Truckers often come in to get reading materials for the road. At the Wilco site, the Southern Baptist publisher LifeWay provides Bibles to give to drivers. (Chris said that in a recent Bible drive, they were given a number of pink Bibles. Chris was not pleased, and wondered how he could ever give away those Bibles, given the low percentage of women drivers. The very next driver who came in was thrilled by the pink Bibles and asked if he could have one for his daughter.) They also have daily devotionals such as Our Daily Bread as well as  Bible studies  and sermon CDs available in the chapel and at kiosks in the truck stop.

Transport for Christ has been looking for ways to care for other needs of truckers. In 2007 the organization launched a website called Driver's Wellness to help with health needs. The organization is looking into the possibility of providing basic health care at truck stops as well.

Another central ministry of Transport for Christ is the weekly worship services. Mindy and I decided we wanted to worship at the chapel at Wilco Travel Plaza (we had chatted with chaplains at another location, the Flying J Travel Plaza near Frystown, as well). We arrived for the 11:00 am worship service. Chaplain Chris met us, and we began to chat. And waited for drivers to come to worship. We chatted. And waited. Chatted some more. Waited some more. But no one came, so Mindy and I decided to come back for the 7:00 pm service.

I walked around the lot with Chaplain Chris before the evening service. He shook hands with truckers walking around the lot or sitting in their driver's seats (he says he wouldn't want to risk knocking on a cab and waking a trucker). "Hi! I'm Chaplain Chris, and I just wanted to let you know we're having a worship service at the chapel by the McDonalds at 7:00 pm."

Unfortunately, weather has a big impact on service attendance.  And it was a very rainy day. No drivers showed up for the evening service. Chris told us this was unusual. They often have seven or eight truckers at the Sunday service, and if attendance at the morning service was good, Chaplain Chris will sometimes show a Christian movie he thinks the drivers will like that will also help them.

Jesus said, "When two or three are gathered in my name, I am there among them" (Matthew 18:20), so we sang choruses and hymns with their downloaded accompaniments. Chaplain Chris asked, as he would in any other worship service, for prayer requests. (Not only do they pray for the requests during the service, but chaplains pray for written requests throughout the week.)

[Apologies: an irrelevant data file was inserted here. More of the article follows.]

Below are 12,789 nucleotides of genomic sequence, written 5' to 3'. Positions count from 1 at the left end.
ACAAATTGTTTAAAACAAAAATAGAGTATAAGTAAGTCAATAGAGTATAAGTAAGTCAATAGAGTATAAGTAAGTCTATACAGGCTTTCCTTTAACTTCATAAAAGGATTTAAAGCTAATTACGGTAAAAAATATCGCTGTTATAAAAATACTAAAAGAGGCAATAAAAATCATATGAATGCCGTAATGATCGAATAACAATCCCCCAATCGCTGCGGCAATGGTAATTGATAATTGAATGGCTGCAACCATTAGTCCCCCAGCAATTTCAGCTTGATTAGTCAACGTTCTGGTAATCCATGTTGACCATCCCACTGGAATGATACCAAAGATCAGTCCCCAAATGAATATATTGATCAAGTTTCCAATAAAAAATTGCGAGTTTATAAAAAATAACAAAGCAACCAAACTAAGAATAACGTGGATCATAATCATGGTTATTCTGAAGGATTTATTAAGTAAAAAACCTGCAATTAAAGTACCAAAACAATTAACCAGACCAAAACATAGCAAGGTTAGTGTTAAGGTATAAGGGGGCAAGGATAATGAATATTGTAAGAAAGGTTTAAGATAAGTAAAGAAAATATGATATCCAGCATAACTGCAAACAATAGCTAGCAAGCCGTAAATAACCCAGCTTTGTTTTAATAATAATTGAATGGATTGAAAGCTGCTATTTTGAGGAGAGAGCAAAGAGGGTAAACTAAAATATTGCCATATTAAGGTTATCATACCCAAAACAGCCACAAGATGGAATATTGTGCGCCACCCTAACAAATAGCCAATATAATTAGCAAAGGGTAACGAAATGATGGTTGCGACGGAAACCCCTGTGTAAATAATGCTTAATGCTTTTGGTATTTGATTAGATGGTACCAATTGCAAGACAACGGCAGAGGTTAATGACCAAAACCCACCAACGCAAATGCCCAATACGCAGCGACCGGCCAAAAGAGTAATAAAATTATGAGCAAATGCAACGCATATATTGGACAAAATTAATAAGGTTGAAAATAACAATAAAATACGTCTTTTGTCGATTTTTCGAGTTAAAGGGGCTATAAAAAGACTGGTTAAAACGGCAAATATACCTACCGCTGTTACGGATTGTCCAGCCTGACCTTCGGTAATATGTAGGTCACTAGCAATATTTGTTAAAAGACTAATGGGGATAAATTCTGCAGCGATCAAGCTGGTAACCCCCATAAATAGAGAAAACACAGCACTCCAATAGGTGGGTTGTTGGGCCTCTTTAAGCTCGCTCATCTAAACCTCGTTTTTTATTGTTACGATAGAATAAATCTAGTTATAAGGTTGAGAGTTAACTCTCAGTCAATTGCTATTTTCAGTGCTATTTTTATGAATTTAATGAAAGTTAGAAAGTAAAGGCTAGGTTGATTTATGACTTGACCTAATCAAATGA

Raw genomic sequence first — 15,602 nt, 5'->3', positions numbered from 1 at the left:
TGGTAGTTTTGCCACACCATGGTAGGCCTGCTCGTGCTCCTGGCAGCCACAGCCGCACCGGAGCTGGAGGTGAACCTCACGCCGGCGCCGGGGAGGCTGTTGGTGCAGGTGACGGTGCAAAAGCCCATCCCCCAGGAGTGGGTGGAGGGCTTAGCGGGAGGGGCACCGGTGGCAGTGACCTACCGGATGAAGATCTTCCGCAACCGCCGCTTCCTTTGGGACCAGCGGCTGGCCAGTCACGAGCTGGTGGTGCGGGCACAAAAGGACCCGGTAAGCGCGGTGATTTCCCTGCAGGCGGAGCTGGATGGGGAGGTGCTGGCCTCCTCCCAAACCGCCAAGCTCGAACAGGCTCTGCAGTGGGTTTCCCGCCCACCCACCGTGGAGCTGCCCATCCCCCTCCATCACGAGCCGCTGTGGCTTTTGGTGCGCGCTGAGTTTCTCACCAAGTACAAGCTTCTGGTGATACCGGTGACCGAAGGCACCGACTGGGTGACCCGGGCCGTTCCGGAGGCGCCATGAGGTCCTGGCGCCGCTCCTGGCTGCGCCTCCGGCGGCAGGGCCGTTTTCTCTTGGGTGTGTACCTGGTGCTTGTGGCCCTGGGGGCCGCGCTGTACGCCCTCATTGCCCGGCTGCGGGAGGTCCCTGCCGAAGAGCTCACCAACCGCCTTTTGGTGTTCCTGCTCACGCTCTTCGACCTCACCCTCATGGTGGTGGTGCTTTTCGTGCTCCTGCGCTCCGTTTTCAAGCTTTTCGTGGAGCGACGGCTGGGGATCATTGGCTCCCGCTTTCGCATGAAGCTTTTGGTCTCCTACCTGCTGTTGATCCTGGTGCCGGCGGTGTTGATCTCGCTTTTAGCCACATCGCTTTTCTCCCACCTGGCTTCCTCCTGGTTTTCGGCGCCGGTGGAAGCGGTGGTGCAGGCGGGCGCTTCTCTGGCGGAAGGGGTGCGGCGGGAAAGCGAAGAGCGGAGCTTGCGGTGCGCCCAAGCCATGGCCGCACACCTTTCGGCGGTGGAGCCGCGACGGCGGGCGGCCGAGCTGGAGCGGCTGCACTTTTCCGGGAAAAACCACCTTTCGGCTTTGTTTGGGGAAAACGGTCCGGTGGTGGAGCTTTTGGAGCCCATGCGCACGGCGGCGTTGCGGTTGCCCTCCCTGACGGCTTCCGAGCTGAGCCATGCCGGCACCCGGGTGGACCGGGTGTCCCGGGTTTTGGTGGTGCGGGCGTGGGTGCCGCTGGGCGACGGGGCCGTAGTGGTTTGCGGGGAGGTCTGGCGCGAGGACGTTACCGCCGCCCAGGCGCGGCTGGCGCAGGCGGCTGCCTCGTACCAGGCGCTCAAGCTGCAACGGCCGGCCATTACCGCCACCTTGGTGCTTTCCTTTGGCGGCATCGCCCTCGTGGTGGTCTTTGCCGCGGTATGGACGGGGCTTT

After we prayed together, Chris gave a message about testifying for Christ. When he finished preaching, as he says he often does, he told us his testimony. He'd spent years in the trucking industry, first as a trucker and eventually as a Vice President for a trucking company. About nine years ago, he was diagnosed with a brain tumor. Surgery saved his life, but seizures that were the result ended his career. But he considers that tumor a blessing from God because it led him from trucking into ministry.

Through his chapel ministry, Chris met a trucker who wanted to grow in his relationship with Christ. They began daily Bible studies on the phone. The driver follows up those phone calls by sharing what he's learned with his wife as they discuss the same passage of Scripture. The driver calls Chris back with his wife's questions about that same Bible passage. Their conversations cover the country, just as, by God's grace, Transport for Christ has been. As the motto on the side of the trucks says, Transport for Christ is "Sharing a dynamic gospel with a dynamic industry."

Statistics
Service Length: 1 hour 19 minutes
Sermon Length: 1 hour (but we interrupted it a few times)
Visitor Treatment: Every time we entered a mobile chapel, the chaplain acknowledged us and engaged us in conversation.
Followup by Tuesday Morning: none We got a text from Chaplain Chris on Thursday morning making sure we'd arrived safely at our next destination and that we'd gotten the information we needed for this post.
Our Exact Count: 3
Snacks: coffee maker (and we had dinner with Chris at the Perkins restaurant before the evening service)
Musicians: all the internet has to offer (we sang along with downloaded videos)
Songs: "How Deep the Father's Love"
"Let me See Thy Face and Die"
"The Old Rugged Cross"
Miles to church: 15 feet
Miles from start: 14,620
Total 2016 Miles: 14,323